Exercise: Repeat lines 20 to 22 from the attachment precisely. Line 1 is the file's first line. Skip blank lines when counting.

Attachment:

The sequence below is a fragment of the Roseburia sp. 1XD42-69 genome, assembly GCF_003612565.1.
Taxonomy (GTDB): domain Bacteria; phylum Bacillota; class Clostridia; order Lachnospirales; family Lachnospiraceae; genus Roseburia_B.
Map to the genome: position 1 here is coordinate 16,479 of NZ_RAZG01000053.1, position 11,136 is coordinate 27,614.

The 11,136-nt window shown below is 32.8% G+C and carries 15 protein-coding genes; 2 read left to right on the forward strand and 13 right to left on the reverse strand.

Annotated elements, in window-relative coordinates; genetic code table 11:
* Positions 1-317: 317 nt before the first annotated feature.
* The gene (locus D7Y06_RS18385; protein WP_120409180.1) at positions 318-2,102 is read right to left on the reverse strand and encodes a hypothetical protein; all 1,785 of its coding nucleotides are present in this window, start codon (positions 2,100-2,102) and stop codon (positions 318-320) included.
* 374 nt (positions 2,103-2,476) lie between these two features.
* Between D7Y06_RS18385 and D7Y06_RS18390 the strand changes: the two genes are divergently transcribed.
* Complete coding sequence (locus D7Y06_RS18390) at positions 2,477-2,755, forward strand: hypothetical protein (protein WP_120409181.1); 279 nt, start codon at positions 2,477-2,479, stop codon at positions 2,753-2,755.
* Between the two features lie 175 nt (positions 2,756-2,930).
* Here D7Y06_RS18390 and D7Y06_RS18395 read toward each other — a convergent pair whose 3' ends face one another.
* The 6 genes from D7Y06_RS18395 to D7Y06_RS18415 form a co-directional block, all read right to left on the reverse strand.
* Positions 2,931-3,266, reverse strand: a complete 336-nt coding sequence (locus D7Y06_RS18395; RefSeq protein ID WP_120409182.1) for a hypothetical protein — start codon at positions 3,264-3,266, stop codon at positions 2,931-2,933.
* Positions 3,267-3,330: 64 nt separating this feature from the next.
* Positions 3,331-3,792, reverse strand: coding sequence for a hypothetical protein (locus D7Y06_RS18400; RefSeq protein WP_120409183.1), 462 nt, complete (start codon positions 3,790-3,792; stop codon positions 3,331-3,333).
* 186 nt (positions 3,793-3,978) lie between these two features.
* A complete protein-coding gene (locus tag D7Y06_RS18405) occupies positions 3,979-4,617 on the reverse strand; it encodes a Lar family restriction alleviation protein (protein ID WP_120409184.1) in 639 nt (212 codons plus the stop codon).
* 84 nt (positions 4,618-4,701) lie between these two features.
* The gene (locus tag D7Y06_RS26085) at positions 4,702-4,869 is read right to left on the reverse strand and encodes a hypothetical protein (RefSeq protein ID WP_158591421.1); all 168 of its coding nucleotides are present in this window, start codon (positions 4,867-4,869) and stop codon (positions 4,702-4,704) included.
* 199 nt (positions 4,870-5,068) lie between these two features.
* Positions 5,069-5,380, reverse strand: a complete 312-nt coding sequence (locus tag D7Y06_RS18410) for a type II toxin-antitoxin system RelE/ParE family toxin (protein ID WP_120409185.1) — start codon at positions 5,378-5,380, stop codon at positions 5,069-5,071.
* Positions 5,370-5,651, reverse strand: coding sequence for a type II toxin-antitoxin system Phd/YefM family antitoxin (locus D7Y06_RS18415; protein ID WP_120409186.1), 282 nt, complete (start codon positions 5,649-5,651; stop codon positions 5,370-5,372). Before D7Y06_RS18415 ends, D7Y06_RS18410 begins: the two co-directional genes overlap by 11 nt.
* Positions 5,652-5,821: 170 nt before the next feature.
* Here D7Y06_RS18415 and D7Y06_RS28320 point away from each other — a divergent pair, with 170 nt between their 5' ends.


* The gene (locus tag D7Y06_RS26085) at positions 4,702-4,869 is read right to left on the reverse strand and encodes a hypothetical protein (RefSeq protein ID WP_158591421.1); all 168 of its coding nucleotides are present in this window, start codon (positions 4,867-4,869) and stop codon (positions 4,702-4,704) included.
* 199 nt (positions 4,870-5,068) lie between these two features.
* Positions 5,069-5,380, reverse strand: a complete 312-nt coding sequence (locus tag D7Y06_RS18410) for a type II toxin-antitoxin system RelE/ParE family toxin (protein ID WP_120409185.1) — start codon at positions 5,378-5,380, stop codon at positions 5,069-5,071.